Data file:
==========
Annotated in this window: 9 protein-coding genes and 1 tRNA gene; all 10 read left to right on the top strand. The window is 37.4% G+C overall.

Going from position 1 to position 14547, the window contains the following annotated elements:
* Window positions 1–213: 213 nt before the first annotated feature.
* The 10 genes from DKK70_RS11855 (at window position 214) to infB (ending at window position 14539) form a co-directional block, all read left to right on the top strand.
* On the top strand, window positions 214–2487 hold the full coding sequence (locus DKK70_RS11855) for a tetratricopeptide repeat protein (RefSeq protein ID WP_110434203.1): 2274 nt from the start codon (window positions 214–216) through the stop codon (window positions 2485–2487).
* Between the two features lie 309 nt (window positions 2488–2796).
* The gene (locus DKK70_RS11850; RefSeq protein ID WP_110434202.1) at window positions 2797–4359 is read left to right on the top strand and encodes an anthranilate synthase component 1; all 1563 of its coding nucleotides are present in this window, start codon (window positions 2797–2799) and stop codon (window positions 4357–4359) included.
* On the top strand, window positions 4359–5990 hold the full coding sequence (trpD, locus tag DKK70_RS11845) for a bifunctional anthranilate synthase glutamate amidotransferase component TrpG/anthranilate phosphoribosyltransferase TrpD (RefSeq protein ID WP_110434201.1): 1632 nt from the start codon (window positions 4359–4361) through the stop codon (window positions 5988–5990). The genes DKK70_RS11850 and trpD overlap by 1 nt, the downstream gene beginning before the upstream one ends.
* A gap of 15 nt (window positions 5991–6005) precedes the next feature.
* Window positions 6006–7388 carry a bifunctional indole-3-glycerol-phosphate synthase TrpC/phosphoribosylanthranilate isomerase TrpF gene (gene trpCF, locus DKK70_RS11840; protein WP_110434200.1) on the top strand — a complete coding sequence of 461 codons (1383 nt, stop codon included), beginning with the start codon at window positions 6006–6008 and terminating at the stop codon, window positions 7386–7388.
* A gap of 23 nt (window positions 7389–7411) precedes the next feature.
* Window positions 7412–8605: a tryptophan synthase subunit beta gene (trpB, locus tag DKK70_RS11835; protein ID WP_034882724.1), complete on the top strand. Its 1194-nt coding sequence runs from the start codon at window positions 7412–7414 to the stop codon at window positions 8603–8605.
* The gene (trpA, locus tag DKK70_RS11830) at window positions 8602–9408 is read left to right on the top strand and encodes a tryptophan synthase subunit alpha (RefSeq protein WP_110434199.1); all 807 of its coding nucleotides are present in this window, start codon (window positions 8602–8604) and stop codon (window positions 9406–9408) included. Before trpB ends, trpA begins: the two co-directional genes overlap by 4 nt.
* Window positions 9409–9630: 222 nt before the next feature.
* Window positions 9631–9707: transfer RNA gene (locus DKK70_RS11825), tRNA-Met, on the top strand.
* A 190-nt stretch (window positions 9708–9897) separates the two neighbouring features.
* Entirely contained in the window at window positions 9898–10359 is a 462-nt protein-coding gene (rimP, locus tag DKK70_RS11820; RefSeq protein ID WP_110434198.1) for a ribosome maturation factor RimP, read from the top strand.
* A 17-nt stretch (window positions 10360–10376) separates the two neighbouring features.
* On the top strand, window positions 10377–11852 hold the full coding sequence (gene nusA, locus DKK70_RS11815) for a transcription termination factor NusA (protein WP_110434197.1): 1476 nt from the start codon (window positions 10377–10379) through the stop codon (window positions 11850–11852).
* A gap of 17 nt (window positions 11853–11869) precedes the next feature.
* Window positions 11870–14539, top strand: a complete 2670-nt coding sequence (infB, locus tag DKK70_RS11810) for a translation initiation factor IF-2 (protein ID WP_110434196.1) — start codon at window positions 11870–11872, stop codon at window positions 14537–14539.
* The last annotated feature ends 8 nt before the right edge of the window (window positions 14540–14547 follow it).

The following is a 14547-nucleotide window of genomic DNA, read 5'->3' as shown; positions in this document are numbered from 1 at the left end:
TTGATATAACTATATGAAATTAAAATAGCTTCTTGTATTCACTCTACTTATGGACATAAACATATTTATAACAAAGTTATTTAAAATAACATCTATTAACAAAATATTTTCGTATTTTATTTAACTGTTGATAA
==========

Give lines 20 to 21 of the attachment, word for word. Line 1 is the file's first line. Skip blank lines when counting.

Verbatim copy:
* A gap of 17 nt (window positions 11853–11869) precedes the next feature.
* Window positions 11870–14539, top strand: a complete 2670-nt coding sequence (infB, locus tag DKK70_RS11810) for a translation initiation factor IF-2 (protein ID WP_110434196.1) — start codon at window positions 11870–11872, stop codon at window positions 14537–14539.